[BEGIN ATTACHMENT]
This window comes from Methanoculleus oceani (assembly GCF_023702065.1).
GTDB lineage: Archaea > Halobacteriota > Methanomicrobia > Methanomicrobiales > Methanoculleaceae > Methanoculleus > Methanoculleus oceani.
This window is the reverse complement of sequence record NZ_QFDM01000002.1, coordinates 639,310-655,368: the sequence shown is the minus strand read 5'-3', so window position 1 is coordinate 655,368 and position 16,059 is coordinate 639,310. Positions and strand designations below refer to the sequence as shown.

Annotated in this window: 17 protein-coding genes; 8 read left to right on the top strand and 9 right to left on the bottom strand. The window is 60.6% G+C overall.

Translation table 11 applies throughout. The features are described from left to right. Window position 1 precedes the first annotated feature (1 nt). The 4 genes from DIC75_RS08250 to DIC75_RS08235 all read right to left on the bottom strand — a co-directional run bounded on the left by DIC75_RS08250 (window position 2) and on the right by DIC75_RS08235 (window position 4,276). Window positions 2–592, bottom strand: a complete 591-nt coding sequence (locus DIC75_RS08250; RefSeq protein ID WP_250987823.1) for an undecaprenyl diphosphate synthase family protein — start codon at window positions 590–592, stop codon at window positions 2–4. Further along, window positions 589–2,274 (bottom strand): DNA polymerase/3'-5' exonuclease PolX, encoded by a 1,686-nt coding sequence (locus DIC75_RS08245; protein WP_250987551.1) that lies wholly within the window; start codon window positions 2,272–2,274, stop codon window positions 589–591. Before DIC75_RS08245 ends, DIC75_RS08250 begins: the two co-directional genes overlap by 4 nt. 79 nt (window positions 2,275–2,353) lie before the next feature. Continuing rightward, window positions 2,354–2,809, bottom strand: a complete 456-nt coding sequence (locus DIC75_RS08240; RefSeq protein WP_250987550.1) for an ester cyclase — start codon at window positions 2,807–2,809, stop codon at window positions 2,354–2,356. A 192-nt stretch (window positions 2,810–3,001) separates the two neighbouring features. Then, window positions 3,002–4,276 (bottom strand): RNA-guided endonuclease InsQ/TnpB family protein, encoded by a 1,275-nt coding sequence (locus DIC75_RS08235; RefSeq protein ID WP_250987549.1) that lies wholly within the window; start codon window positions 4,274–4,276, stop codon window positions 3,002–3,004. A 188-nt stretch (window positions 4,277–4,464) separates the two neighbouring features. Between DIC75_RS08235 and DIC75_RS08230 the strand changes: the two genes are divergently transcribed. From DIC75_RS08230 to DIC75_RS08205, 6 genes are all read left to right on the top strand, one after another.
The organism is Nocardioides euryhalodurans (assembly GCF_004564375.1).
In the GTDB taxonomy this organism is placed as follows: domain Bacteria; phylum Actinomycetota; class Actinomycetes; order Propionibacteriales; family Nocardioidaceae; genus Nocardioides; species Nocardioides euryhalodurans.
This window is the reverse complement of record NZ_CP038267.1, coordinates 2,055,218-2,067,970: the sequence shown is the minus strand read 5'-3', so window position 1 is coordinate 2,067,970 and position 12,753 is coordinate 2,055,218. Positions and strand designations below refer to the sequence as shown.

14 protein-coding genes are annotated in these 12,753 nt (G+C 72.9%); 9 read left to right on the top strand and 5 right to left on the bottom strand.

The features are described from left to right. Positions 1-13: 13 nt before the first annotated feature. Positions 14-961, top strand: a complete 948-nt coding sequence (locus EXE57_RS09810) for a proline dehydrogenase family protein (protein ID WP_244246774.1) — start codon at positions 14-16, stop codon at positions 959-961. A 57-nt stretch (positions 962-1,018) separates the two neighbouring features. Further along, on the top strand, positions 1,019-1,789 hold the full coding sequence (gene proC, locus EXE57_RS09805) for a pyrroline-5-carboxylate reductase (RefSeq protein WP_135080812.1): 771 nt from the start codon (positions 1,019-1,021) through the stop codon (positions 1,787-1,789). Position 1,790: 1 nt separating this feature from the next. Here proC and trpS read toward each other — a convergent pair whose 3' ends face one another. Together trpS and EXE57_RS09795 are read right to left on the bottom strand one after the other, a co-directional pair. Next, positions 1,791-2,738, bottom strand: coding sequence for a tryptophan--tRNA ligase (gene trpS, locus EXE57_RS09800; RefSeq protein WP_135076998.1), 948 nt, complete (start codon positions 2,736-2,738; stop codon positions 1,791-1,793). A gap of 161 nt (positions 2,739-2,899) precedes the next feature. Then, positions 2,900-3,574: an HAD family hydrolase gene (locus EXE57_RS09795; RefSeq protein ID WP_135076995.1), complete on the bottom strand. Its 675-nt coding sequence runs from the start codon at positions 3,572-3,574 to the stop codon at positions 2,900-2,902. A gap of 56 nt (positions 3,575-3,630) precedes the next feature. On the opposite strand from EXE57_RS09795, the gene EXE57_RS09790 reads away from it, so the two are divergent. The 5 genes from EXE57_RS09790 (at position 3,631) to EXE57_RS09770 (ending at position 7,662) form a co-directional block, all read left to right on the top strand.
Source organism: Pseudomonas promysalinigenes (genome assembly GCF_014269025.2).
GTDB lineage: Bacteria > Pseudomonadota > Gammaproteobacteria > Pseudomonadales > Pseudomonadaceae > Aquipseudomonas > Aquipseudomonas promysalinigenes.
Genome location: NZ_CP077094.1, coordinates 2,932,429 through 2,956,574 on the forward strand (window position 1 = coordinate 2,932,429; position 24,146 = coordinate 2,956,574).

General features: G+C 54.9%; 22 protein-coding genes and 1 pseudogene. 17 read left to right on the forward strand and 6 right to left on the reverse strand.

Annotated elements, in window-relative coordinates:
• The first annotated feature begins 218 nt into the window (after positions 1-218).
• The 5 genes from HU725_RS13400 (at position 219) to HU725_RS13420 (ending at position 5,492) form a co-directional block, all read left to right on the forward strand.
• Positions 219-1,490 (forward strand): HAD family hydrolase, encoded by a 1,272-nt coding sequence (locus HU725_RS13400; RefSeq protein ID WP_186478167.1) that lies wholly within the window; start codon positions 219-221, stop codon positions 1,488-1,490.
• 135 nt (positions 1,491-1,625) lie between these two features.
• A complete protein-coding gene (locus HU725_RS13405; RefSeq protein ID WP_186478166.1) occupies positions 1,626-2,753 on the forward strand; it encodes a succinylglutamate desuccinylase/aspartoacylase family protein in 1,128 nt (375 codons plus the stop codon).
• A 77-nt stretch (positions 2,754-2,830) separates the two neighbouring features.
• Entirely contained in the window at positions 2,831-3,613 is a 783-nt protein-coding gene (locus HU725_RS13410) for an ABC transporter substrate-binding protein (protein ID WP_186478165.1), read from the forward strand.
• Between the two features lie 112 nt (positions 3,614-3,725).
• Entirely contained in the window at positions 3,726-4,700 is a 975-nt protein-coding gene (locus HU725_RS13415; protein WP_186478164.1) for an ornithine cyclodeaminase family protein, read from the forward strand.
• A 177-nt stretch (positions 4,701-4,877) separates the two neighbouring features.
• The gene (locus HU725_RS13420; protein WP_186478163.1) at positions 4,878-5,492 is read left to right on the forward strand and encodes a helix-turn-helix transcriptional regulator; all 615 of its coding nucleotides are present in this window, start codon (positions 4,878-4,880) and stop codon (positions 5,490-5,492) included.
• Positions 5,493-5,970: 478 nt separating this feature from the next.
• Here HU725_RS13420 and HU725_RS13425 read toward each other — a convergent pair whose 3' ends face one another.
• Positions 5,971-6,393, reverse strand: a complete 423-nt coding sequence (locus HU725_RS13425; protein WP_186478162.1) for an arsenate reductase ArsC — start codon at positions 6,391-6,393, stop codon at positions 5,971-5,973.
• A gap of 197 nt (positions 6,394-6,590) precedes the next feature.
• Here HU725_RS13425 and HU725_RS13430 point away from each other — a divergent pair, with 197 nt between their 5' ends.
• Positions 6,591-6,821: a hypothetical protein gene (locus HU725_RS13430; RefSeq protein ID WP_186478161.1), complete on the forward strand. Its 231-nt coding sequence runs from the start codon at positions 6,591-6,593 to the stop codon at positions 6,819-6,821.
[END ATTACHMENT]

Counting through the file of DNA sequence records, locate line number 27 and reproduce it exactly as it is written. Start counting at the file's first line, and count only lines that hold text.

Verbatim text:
• Positions 5,493-5,970: 478 nt separating this feature from the next.